4. At another extreme, one group reported at length that in the U.S.A. the use of the term “domestic church” is highly problematic. First, the word “domestic” in American parlance does not immediately connote a “warm” or necessarily “familial” context. We “domesticate” pets; we hire “domestics” to clean house, to do laundry, and to cook meals. There was a consensus in this group that “domestic church” as an image / metaphor did not communicate anything “visual” or immediately identifiable in our context of the U.S.A. culture.
5. Taking another direction, a woman from another group pointed out that we need to think of the family as “church”—but not in an institutional sense. Her group agreed that interchurch families experience a distinct sense of “unity” in their home that is different from the church-as-institution. Ecumenical couples (and their children) do talk about religion, morality, and God in the setting of their home in ways that are different from how these are discussed in the institutional church, Sunday school, or parochial school.
6. The beauty of an interchurch family was described in terms of the Protestant spouse coming to understand the “foreign” Roman Catholic Church, and vice versa. Significant “learning” of this kind takes place in interchurch families. The question of the religious identity of children is frequently raised, however. Why is it that people jump to the conclusion that these children are merely “generic” Christians? Several expressed disappointment that many unfairly label interchurch children this way (especially clergy and hierarchy / church leaders, and some religious educators).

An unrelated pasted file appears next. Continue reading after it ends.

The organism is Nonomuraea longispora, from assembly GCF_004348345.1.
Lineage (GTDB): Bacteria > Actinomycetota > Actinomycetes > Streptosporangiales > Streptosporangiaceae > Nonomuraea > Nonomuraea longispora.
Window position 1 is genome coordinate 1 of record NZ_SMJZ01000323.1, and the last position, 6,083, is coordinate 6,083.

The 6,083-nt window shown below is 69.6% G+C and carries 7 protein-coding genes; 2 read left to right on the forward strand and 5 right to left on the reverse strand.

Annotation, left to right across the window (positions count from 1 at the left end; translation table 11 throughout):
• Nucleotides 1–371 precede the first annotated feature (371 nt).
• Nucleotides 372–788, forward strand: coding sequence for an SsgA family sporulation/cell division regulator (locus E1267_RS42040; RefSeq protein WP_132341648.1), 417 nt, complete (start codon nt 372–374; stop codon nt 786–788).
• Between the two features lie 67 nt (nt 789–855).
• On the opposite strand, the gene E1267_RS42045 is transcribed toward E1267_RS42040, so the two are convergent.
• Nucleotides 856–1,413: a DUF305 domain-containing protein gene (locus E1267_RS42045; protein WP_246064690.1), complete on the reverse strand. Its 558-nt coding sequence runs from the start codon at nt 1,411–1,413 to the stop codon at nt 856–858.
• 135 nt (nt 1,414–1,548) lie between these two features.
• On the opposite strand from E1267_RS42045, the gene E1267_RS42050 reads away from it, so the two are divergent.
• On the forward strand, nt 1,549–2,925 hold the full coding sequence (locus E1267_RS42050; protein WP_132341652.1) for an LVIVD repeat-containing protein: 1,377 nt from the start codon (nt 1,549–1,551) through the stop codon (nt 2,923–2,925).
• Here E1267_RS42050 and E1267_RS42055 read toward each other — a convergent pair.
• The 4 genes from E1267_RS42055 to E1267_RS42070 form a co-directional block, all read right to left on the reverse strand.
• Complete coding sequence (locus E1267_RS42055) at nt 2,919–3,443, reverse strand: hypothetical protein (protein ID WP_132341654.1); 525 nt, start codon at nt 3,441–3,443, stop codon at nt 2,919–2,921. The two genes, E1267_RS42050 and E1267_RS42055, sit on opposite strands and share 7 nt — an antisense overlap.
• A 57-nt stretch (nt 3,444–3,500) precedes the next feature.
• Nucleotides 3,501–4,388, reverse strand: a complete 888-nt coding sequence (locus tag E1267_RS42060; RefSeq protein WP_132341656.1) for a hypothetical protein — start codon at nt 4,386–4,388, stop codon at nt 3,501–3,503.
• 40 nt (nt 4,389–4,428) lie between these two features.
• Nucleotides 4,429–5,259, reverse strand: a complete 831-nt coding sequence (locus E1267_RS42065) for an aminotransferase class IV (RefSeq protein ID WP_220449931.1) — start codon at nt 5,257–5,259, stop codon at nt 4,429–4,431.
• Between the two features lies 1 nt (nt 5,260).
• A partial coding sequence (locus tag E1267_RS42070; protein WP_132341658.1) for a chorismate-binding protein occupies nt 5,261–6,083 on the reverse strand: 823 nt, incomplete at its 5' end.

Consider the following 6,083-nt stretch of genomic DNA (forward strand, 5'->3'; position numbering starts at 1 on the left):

7. One woman insisted that (all) children in our church / parochial schools need to think “what is a domestic church”? Children need to be asked, “Who passed on to you Christian values?” It may be something as simple as a recollection of who taught them to pray? What prayers? Which family member (grand-parent, an aunt or uncle) taught them to hold hands when praying together a table blessing or the Lord’s Prayer? We likewise need to take more initiative along these lines when children prepare for Confirmation (in the U.S.A., around the 8th grade or age 14-15 years). Children are starting to frame their own religious thoughts / reflections around family. In church-related high schools, the retreat programs confirm that many such young people identify as “I was raised Roman Catholic / Episcopalian, etc. but I don’t go to church.” This mirrors the sociological surveys in which many young Americans self-identity as “spiritual” but not “religious.” Several parents admitted that our young people’s Sunday athletic events (soccer, football, lacrosse, field hockey) conflict with church schedules. It may be fair to say, all agreed, that in the U.S.A. families are “over-programmed” and there are multiple distractions in teenager’s lives: Sunday athletic events, the mall / consumer culture, cinemas, etc. Yet these are the same youth who respond to spirituality and some church events because they want and need the nurture.